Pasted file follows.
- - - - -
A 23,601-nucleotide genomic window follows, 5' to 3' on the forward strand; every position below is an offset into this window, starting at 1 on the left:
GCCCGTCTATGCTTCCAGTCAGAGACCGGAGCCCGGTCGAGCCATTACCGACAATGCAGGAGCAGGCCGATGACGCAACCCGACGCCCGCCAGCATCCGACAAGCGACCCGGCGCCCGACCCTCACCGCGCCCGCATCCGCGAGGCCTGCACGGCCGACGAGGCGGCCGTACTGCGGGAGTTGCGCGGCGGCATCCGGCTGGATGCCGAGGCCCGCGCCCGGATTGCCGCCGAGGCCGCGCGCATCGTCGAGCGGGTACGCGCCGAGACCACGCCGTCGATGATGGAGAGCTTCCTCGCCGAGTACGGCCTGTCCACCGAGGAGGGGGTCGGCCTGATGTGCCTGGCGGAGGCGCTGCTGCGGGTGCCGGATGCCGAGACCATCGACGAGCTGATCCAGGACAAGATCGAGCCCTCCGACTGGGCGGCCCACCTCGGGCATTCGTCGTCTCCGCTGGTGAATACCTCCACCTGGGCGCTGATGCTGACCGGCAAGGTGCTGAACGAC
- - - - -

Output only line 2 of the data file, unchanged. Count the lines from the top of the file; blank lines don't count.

GCCCGTCTATGCTTCCAGTCAGAGACCGGAGCCCGGTCGAGCCATTACCGACAATGCAGGAGCAGGCCGATGACGCAACCCGACGCCCGCCAGCATCCGACAAGCGACCCGGCGCCCGACCCTCACCGCGCCCGCATCCGCGAGGCCTGCACGGCCGACGAGGCGGCCGTACTGCGGGAGTTGCGCGGCGGCATCCGGCTGGATGCCGAGGCCCGCGCCCGGATTGCCGCCGAGGCCGCGCGCATCGTCGAGCGGGTACGCGCCGAGACCACGCCGTCGATGATGGAGAGCTTCCTCGCCGAGTACGGCCTGTCCACCGAGGAGGGGGTCGGCCTGATGTGCCTGGCGGAGGCGCTGCTGCGGGTGCCGGATGCCGAGACCATCGACGAGCTGATCCAGGACAAGATCGAGCCCTCCGACTGGGCGGCCCACCTCGGGCATTCGTCGTCTCCGCTGGTGAATACCTCCACCTGGGCGCTGATGCTGACCGGCAAGGTGCTGAACGAC